That doesn’t mean Bristol isn’t one of the coolest racetracks on the circuit. Just because it isn’t like it used to be doesn’t mean it’s not something that everyone can’t get excited about. Listen to how Brad Keselowski put it post-race:
“I say that the old Bristol isn’t back,” he explained. “But I quite honestly feel like this one’s better. Now, it’s hard because you don’t have the nostalgia effect, the Terry Labonte/Dale Earnhardt battles for the win, all that kind of stuff. That’s not coming back. But I think you have something better than that right now. I know there’s a lot of people that don’t see it that way. I think if you look at it objectively, this was a great race. I felt like probably the last half-dozen races here have been solid races in retrospect to what we’ve seen in the past.”
I think he’s right. It doesn’t have to be “old” Bristol to be “good” Bristol. If this action is the Thunder Valley we see in the fall and for the next several years, we shouldn’t complain. There is a time and place for everything, but there is also always room for improvement.
Quite honestly, while many fans aren’t willing to openly admit it, they also enjoy the “temper” factor that comes into play almost every single time the series races there. Even with a little more room to work with, in terms of passing grooves and more “racy” cars, it’s still a very close quarters racing surface. So, essentially, what I believe we’ll continue to see is a perfect mix of the old and the new. You have the new generation of track with a new generation of cars, but still a decent bit of nostalgia to go with it.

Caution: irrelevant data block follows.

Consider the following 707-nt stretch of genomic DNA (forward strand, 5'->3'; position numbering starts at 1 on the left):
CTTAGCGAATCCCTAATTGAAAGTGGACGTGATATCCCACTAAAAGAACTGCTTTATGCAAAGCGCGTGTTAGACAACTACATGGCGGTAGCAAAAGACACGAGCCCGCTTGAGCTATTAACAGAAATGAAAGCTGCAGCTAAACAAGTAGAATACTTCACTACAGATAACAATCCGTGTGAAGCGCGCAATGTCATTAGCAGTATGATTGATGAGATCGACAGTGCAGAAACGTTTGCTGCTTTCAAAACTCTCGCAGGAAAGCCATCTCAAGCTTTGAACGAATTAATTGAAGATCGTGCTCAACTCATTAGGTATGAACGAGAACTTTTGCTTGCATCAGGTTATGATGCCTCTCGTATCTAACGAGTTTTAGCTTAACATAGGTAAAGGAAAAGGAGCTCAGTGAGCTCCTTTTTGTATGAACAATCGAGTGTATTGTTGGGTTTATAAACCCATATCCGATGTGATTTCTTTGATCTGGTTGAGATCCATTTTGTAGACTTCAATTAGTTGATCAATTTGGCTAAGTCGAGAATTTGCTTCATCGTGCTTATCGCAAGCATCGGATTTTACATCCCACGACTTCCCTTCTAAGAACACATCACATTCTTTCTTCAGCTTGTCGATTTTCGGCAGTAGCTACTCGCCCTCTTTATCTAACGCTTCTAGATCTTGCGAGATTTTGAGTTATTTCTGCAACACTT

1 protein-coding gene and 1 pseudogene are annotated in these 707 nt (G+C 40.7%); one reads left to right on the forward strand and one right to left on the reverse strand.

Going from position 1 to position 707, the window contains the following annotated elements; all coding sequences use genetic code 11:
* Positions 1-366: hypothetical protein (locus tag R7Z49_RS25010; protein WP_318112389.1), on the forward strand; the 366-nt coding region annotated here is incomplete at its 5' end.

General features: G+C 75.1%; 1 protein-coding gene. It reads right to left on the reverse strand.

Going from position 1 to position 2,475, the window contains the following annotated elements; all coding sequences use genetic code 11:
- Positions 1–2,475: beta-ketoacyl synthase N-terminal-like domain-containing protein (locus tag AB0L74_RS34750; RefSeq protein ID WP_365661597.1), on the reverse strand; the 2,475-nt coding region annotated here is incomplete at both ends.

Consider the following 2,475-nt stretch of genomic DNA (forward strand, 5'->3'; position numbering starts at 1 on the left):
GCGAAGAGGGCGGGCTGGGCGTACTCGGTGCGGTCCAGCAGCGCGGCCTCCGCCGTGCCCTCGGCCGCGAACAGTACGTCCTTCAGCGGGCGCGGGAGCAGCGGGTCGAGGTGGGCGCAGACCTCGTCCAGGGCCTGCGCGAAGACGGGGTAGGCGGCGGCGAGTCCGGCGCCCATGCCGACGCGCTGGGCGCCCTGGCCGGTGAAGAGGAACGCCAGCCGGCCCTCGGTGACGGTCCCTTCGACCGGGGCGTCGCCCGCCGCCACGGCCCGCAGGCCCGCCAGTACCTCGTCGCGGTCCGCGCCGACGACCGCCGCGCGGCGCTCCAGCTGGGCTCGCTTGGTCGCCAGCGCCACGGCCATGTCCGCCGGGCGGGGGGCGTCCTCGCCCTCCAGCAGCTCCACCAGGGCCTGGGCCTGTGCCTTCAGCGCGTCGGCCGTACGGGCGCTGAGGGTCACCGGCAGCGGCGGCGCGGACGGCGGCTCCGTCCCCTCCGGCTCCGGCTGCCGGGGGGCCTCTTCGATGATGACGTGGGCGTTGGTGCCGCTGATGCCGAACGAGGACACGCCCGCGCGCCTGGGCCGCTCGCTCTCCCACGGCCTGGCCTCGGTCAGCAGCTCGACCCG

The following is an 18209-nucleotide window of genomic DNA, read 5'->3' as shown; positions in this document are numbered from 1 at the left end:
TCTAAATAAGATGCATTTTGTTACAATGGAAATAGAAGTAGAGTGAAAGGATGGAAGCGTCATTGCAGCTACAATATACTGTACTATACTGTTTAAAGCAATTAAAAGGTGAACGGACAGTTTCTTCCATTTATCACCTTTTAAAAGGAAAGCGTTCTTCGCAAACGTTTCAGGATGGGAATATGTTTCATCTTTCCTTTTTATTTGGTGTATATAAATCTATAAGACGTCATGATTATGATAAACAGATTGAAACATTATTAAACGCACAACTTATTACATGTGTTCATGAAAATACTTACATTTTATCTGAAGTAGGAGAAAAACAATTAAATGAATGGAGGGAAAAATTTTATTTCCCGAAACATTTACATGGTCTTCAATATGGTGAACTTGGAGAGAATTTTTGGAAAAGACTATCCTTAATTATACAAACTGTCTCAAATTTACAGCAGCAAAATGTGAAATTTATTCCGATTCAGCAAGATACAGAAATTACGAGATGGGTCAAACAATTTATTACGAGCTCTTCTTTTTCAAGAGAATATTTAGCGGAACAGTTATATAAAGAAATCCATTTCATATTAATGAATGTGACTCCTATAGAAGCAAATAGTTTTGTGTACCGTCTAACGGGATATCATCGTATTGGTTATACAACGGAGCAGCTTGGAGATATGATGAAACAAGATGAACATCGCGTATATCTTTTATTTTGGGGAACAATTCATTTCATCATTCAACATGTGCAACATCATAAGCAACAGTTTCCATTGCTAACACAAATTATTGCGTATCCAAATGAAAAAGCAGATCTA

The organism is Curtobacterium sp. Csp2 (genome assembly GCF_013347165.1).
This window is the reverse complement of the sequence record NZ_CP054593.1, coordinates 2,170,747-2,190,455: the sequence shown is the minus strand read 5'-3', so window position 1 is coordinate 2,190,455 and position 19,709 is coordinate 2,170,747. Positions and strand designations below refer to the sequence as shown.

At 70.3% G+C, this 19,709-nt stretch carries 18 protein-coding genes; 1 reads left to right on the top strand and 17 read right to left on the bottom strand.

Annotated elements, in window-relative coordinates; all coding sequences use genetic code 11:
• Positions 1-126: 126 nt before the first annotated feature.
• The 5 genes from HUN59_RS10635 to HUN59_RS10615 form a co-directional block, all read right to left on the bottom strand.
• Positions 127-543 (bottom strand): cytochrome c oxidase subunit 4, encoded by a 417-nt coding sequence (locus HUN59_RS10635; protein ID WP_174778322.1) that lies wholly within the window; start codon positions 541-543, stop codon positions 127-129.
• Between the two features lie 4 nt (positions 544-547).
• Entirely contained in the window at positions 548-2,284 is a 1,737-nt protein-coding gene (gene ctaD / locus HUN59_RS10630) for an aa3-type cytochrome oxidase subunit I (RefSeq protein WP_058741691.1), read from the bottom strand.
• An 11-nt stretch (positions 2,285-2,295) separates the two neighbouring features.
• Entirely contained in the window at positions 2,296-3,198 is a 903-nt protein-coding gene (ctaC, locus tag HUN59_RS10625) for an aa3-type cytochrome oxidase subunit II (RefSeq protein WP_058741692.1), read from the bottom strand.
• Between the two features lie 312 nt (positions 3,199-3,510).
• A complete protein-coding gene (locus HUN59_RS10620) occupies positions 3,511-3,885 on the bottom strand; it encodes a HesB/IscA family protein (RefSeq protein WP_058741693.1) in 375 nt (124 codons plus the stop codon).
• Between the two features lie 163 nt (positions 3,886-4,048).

It seems like a win-win to me, and maybe we’ll see Bristol Motor Speedway back up at the tops of fans’ bucket lists again sometime soon.
Kahne Posts Quality Win
After 2012, last Sunday’s winner Kasey Kahne had a lot to be concerned with as he headed into 2013. Though he would eventually finish fourth in the final standings, it was no easy task to get there after starting the year off with several finishes that left his new No. 5 team in a deep hole.
In the first four races of the season, it appeared to be déjà vu for Kahne. With a 36th-place showing at Daytona, then a 19th at Phoenix, Kahne admitted that he was having flashbacks to the horrible start he remembered from the 2012 season.
“It actually seemed really similar to the start of last year, those first two,” said Kahne after his race win at Bristol. “Had two great cars at Daytona and Phoenix. Phoenix, we kind of fell off a little bit. Definitely had a good car at Daytona and we lost some points the first two.”
In Las Vegas and Bristol, though, Kahne and his team would begin to show their true colors. A dominating performance in Vegas was only stopped short of a victory by the determination of eventual winner Matt Kenseth. Not to be outdone, he quickly followed up with Sunday’s first-place performance. He led a total of 109 laps, adding to a total of 223 of a possible 1,283 led this year. That leads all drivers, even five-time champion Jimmie Johnson as Kahne pursues the most difficult victory possible: rising to No. 1 in the Hendrick stable with that type of top-level talent racing alongside.